8. yurisrey

    yurisrey Member

    Messages:
    258
    Joined:
    Feb 27, 2011
    Location:
    New York Met
    Shooter:
    Multi Format
    thanks for the link Maine. Mrs. Huff of Bob's Studio of Photography clearly owns the copyright to those photographs/negatives. Hopefully the case is ruled in their favor once in the federal circuit, or, better yet, Walton's suit is dismissed altogether (knock on wood) and they're required to pay all the legal fees.

    also, +1 on your previous post.
     
    Last edited by a moderator: May 19, 2014
  9. ntenny

    ntenny Member

    Messages:
    2,284
    Joined:
    Mar 5, 2008
    Location:
    San Diego, C
    Shooter:
    Multi Format
    Is there really enough information in the linked story to determine that? There aren't a lot of details, but it sounded to me like Walmart is claiming the photos were works-for-hire, while the studio is claiming they were done under contract terms that left the copyright with the studio, and I don't see how we can know which is right without looking at the actual contract terms under which they were made.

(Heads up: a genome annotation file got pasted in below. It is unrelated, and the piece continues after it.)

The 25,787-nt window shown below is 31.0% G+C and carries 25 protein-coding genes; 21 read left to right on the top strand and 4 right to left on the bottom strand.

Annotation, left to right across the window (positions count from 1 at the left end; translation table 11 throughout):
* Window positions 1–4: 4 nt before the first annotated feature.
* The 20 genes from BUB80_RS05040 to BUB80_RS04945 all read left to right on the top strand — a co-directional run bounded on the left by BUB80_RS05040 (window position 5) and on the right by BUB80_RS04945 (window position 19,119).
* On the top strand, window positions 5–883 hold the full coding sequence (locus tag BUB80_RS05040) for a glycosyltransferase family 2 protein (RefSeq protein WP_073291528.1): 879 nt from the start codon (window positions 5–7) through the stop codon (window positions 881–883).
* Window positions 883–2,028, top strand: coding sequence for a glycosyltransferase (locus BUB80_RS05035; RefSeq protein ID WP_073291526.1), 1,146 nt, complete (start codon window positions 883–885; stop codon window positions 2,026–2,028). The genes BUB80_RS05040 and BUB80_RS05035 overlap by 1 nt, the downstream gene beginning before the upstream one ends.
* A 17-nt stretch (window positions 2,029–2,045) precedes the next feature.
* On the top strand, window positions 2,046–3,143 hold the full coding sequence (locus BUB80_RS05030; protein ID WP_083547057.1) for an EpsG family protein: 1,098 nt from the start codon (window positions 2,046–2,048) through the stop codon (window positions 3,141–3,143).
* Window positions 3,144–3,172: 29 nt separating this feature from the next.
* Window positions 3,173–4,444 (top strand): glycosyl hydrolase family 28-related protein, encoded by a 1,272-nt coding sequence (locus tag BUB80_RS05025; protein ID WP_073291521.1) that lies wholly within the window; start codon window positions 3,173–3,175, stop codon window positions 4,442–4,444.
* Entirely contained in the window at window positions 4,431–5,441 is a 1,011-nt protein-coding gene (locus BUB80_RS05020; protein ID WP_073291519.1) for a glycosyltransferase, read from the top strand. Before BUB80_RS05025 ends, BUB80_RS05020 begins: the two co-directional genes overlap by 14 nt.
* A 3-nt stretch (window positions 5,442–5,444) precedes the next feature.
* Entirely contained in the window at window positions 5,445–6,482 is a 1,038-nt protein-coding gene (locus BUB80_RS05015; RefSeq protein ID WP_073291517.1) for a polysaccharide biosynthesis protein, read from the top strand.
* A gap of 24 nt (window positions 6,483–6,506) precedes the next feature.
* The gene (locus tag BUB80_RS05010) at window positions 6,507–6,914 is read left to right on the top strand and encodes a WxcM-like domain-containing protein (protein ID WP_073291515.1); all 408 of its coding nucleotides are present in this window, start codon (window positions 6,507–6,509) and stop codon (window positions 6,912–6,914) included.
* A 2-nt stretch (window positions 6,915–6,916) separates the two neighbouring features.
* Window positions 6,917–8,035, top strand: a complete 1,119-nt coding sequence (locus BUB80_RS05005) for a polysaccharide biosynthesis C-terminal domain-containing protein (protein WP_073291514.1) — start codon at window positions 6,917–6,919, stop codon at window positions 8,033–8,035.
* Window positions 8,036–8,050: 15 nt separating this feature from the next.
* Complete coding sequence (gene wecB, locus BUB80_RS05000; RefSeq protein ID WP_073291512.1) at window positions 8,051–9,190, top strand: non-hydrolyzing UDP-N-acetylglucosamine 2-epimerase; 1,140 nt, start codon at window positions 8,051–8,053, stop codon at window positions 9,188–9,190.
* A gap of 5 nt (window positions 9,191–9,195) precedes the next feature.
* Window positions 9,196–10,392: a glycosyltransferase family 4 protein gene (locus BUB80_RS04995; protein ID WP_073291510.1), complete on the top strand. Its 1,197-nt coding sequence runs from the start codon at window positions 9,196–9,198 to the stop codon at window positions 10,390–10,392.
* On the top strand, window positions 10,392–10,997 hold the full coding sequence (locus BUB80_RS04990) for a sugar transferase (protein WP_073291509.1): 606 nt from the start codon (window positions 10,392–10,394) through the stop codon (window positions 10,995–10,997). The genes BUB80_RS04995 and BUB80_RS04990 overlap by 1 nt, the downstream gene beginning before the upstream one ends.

I don't like Walmart either, but I'm pretty sure Arkansas contract law doesn't take that into account. Could we try to, you know, look at the actual content of the case before rushing to judgement?

    -NT
     
  10. jnanian

    jnanian Advertiser

    Messages:
    19,311
    Joined:
    Jun 21, 2003
    Shooter:
    Multi Format
    the huff's might own the copyright or maybe the waltons do.

    i don't really think we are being told the whole story.
    often times stories are skewed one way or the other
    and it is hard to tell ... as ntenny said it might have been
    work for hire and if that is the case ( and the waltons can prove it )
    then the huff's don't own anything but seeing the waltons offered the $2K
    its almost like they know the images aren't owned by them and they
    hope bob's studio doesn't have a clue.

    sounds almost like the auntie annie's cookies recipe urban legend/tommy pamela lee video
    next thing you will see is every negative, print and proof taken will be on
    a ghost server in the malaysia and googlebombed so everyone in the world can/will download the images.
    the only problem is the whole world will be sick of looking at the walton family about 20sconds after
    they are up on the server ...
     
  11. snapguy

    snapguy Member

    Messages:
    1,297
    Joined:
    Jan 1, 2014
    Location:
    California d
    Shooter:
    35mm
    another issue